I am glad I could introduce this to you. There is market out there, an albeit an illegal one where some data mining companies sell on your contact details for malicious purposes such as sending phishing and scamming emails. The buyers are in constant supply of ‘credible’ accounts as they are more likely to interact with these malicious tricks – it saves them sending these malicious emails to incorrect addresses. Please note this is the illegal side of the market, the reputable companies adhere to these privacy rules and take it very seriously as it affects their customer image when their data is leaked.

      With regards to Zuckerberg’s quote, I believe you misunderstood his interpretation. Zuckerberg argues that if you have a two accounts such as Facebook and Twitter that contradict one another in the sense that they portray a different image to the other, then you have a lack of integrity.


  3. Pingback: Topic 2 Reflection | A Bright New start

  4. Pingback: Reflecting on Multiple Online Identities | Tom Burrell's Blog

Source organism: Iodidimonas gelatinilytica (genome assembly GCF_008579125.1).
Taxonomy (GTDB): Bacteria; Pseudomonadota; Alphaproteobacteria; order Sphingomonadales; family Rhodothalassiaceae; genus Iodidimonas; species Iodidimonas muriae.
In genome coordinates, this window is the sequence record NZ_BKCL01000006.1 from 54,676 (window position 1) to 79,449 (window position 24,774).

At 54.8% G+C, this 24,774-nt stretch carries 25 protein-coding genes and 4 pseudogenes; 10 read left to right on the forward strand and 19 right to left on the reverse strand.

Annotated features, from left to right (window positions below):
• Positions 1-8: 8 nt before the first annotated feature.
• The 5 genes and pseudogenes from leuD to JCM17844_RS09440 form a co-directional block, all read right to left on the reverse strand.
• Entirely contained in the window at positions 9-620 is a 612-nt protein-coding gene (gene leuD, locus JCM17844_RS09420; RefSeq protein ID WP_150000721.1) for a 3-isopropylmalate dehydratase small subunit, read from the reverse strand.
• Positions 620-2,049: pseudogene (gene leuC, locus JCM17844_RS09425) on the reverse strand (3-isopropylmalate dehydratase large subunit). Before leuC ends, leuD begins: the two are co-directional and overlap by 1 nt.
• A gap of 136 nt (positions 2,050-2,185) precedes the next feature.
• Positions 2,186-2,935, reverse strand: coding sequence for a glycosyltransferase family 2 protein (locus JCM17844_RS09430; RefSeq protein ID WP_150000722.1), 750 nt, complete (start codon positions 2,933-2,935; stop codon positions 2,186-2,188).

5. Greetings from Singapore!

    Hello Jamie,

    I am very impressed with how you approach this topic from a digital marketer perspective and how it affects the society in general. Trolling, and flaming, has been around at least as long as people have been communicating using the Internet (Sternberg, 2013). Sadly, there is just so little we can do about it currently when linked to society issues such as cyber bullying and soaring teenage suicide rates.

    However, on the bright side, I felt that teenagers would be more inclined to conduct research on certain sensitive issues which they do not wish to disclose to anyone at all on certain platforms such as teenager forums. It provides an alternative for them to cope with the pressure of having no one to share their problems with under an anonymous name, which is also only made possible by possessing multiple identities online! Please, share your views with me too 🙂

    Once again, thank you for posting such a wonderful write up! I do wish to have more possible interactions with the UK students to create greater learning opportunities. Have a good day!